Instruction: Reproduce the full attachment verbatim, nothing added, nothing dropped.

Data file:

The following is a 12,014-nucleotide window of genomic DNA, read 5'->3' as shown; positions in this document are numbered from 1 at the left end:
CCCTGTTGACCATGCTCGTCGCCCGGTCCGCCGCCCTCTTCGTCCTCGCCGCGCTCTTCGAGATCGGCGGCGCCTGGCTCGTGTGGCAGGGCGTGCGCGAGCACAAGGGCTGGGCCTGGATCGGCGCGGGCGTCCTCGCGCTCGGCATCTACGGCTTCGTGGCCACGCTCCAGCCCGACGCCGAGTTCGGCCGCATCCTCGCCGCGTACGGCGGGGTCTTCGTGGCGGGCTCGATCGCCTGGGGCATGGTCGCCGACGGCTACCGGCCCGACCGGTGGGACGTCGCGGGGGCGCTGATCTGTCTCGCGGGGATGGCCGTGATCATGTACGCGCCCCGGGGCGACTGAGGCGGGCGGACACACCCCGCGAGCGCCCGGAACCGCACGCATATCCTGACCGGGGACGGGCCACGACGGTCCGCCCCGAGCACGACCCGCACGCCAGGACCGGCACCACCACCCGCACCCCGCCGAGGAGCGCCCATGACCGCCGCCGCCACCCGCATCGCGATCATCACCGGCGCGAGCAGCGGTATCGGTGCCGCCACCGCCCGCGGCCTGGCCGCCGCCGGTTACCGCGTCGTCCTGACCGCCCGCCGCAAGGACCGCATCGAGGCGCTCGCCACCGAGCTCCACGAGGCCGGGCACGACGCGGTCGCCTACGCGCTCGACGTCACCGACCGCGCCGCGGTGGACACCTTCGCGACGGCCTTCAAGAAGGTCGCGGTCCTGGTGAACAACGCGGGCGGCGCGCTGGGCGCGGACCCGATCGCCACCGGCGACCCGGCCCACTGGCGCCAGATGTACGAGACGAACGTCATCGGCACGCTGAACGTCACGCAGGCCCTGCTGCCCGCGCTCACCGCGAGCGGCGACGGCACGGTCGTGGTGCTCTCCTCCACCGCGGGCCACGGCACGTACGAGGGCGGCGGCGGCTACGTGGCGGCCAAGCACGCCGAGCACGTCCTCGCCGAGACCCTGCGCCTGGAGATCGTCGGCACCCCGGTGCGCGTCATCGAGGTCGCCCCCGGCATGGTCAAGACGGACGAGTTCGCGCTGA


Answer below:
The following is a 12,014-nucleotide window of genomic DNA, read 5'->3' as shown; positions in this document are numbered from 1 at the left end:
CCCTGTTGACCATGCTCGTCGCCCGGTCCGCCGCCCTCTTCGTCCTCGCCGCGCTCTTCGAGATCGGCGGCGCCTGGCTCGTGTGGCAGGGCGTGCGCGAGCACAAGGGCTGGGCCTGGATCGGCGCGGGCGTCCTCGCGCTCGGCATCTACGGCTTCGTGGCCACGCTCCAGCCCGACGCCGAGTTCGGCCGCATCCTCGCCGCGTACGGCGGGGTCTTCGTGGCGGGCTCGATCGCCTGGGGCATGGTCGCCGACGGCTACCGGCCCGACCGGTGGGACGTCGCGGGGGCGCTGATCTGTCTCGCGGGGATGGCCGTGATCATGTACGCGCCCCGGGGCGACTGAGGCGGGCGGACACACCCCGCGAGCGCCCGGAACCGCACGCATATCCTGACCGGGGACGGGCCACGACGGTCCGCCCCGAGCACGACCCGCACGCCAGGACCGGCACCACCACCCGCACCCCGCCGAGGAGCGCCCATGACCGCCGCCGCCACCCGCATCGCGATCATCACCGGCGCGAGCAGCGGTATCGGTGCCGCCACCGCCCGCGGCCTGGCCGCCGCCGGTTACCGCGTCGTCCTGACCGCCCGCCGCAAGGACCGCATCGAGGCGCTCGCCACCGAGCTCCACGAGGCCGGGCACGACGCGGTCGCCTACGCGCTCGACGTCACCGACCGCGCCGCGGTGGACACCTTCGCGACGGCCTTCAAGAAGGTCGCGGTCCTGGTGAACAACGCGGGCGGCGCGCTGGGCGCGGACCCGATCGCCACCGGCGACCCGGCCCACTGGCGCCAGATGTACGAGACGAACGTCATCGGCACGCTGAACGTCACGCAGGCCCTGCTGCCCGCGCTCACCGCGAGCGGCGACGGCACGGTCGTGGTGCTCTCCTCCACCGCGGGCCACGGCACGTACGAGGGCGGCGGCGGCTACGTGGCGGCCAAGCACGCCGAGCACGTCCTCGCCGAGACCCTGCGCCTGGAGATCGTCGGCACCCCGGTGCGCGTCATCGAGGTCGCCCCCGGCATGGTCAAGACGGACGAGTTCGCGCTGA